A friend posted a picture of an "idroscalo" in Milan. The dictionary tells me that it means "seaplane base", which I understand is similar to a seaport. However, the photo was of a sculpture by a small lake. Are there other meanings of this word in common usage?
The confusion is justified, Idroscalo actually means "seaplanes base"; and behind Milan's Idroscalo there's a somewhat interesting story.
In the late twenties seaplanes were quite important in civilian airlines, and were thought by many as the future of aviation for Italy, also due to its strategic position on the Mediterranean sea; thus, a seaplane base was deemed important for Milan, which already was one of the most important cities in the North of Italy.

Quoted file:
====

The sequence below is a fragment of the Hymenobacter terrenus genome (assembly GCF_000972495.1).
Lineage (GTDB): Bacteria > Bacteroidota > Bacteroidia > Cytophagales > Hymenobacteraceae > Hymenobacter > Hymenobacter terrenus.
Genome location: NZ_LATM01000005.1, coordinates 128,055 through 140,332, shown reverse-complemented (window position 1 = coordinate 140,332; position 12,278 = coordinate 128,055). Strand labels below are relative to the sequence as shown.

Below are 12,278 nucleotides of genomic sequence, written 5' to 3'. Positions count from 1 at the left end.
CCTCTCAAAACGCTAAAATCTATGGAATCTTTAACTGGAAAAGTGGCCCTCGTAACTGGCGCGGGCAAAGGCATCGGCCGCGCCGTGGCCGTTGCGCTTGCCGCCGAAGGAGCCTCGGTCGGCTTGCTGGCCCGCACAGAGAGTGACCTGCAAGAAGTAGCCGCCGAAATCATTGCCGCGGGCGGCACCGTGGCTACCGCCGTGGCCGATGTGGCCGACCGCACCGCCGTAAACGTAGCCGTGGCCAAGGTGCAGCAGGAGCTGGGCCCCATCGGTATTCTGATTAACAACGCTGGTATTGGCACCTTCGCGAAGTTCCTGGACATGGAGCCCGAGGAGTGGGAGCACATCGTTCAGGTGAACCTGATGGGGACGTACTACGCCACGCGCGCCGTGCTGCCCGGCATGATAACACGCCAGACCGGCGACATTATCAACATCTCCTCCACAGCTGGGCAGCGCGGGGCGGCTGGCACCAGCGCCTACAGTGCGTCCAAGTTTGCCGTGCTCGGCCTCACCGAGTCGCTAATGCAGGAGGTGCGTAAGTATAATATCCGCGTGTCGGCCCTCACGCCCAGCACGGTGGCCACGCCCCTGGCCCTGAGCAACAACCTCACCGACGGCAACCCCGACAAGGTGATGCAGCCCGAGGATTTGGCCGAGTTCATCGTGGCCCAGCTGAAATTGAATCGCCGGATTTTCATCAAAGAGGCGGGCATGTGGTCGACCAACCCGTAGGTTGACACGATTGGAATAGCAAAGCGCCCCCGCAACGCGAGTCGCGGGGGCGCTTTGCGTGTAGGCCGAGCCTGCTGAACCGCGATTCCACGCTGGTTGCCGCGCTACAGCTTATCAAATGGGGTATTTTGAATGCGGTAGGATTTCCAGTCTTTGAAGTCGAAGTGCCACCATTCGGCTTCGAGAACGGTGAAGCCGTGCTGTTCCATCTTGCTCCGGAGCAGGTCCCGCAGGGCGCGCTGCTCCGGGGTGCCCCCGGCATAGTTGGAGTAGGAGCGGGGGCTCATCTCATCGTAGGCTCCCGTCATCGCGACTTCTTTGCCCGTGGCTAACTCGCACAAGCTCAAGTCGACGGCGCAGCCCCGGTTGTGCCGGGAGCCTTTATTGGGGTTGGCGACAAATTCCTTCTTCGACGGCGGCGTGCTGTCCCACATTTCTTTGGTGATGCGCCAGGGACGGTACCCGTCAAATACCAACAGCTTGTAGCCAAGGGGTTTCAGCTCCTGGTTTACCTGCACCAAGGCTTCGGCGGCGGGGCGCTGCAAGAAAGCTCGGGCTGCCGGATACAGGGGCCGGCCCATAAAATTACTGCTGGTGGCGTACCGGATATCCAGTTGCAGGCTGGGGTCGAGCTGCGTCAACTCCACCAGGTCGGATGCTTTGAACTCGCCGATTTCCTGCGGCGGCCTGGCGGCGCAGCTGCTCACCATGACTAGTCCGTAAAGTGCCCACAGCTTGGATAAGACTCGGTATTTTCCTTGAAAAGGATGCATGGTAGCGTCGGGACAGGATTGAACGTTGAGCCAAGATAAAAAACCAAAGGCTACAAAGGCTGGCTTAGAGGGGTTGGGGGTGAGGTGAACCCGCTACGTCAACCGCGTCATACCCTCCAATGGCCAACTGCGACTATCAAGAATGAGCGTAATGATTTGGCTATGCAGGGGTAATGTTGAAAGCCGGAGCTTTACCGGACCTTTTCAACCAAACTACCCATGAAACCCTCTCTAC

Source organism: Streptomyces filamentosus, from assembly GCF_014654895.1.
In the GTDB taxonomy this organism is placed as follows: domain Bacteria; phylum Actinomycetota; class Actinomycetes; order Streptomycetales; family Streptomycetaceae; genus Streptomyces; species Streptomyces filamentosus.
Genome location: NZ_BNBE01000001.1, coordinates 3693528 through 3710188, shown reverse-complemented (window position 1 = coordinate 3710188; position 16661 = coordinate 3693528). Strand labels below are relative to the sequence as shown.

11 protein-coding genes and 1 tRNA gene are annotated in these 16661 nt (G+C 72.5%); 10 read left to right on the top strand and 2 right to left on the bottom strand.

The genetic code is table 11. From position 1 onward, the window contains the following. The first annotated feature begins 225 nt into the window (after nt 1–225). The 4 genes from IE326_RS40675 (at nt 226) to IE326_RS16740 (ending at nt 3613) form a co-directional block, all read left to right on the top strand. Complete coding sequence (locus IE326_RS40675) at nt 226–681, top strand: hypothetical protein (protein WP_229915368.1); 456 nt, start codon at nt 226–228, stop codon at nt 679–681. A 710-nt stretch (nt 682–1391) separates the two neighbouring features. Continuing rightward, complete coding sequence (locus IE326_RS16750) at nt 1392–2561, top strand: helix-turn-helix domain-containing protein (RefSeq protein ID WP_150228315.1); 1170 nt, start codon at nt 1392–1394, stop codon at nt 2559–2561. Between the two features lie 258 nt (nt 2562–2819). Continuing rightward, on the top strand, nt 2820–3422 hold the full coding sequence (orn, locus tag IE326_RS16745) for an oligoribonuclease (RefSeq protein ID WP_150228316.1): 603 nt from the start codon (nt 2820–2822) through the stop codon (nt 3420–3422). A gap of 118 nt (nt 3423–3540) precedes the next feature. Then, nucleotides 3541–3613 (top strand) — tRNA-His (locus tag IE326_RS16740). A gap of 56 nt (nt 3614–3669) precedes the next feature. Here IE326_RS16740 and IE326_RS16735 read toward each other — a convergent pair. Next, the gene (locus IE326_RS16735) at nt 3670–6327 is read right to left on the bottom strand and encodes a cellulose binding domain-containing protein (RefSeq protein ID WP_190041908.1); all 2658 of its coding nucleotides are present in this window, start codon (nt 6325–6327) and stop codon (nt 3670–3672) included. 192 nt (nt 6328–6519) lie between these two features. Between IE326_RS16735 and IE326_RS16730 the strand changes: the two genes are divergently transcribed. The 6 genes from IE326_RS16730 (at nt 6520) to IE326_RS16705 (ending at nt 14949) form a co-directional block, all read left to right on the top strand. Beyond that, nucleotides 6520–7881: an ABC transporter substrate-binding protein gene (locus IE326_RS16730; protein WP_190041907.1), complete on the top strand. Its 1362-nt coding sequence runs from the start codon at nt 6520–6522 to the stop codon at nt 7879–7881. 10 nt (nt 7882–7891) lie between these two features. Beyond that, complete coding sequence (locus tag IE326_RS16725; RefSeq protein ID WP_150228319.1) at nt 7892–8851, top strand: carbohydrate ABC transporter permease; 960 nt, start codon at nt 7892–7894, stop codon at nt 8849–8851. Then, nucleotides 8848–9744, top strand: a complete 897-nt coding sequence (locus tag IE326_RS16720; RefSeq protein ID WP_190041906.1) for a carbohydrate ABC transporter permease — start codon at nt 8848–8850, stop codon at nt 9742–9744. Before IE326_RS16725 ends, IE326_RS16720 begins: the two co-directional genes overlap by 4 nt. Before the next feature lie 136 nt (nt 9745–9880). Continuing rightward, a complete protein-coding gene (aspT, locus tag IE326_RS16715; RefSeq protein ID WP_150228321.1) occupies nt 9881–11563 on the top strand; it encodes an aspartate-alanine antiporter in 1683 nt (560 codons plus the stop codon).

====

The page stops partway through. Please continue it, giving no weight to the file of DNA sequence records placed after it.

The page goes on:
Works for the Idroscalo started in 1928, and it's still quite clear from the elongated shape of the lake that it was originally intended as a landing strip for seaplanes (although the usage for sea sports was planned from the beginning).
Even though (for once) the works for the actual digging finished quickly, the second part of the works (administrative buildings, hangars, ...) took much longer than expected (as always in Italy), and at the same time the lake started being used for sport events (rowing, swimming, ...).
So, while seaplanes usage started declining, the sport usage of the lake consolidated, especially after it hosted several important international rowing competitions. At the end, they finally gave up with the idea of an important seaport, and the Idroscalo was left for leisure and sports, as still is today.
Incidentally, in the photo above you can also see that, below the Idroscalo, there's an actual airport (Milano Linate AKA Aeoroporto Forlanini, IATA code MIL), built to replace the older Taliedo aviation camp. They decided to place it here when the Idroscalo was still considered a future sailplane base (1934), to build an integrated planes and seaplanes hub. Fortunately, unlike the Idroscalo, the Forlanini Airport was actually completed, and is still in use today.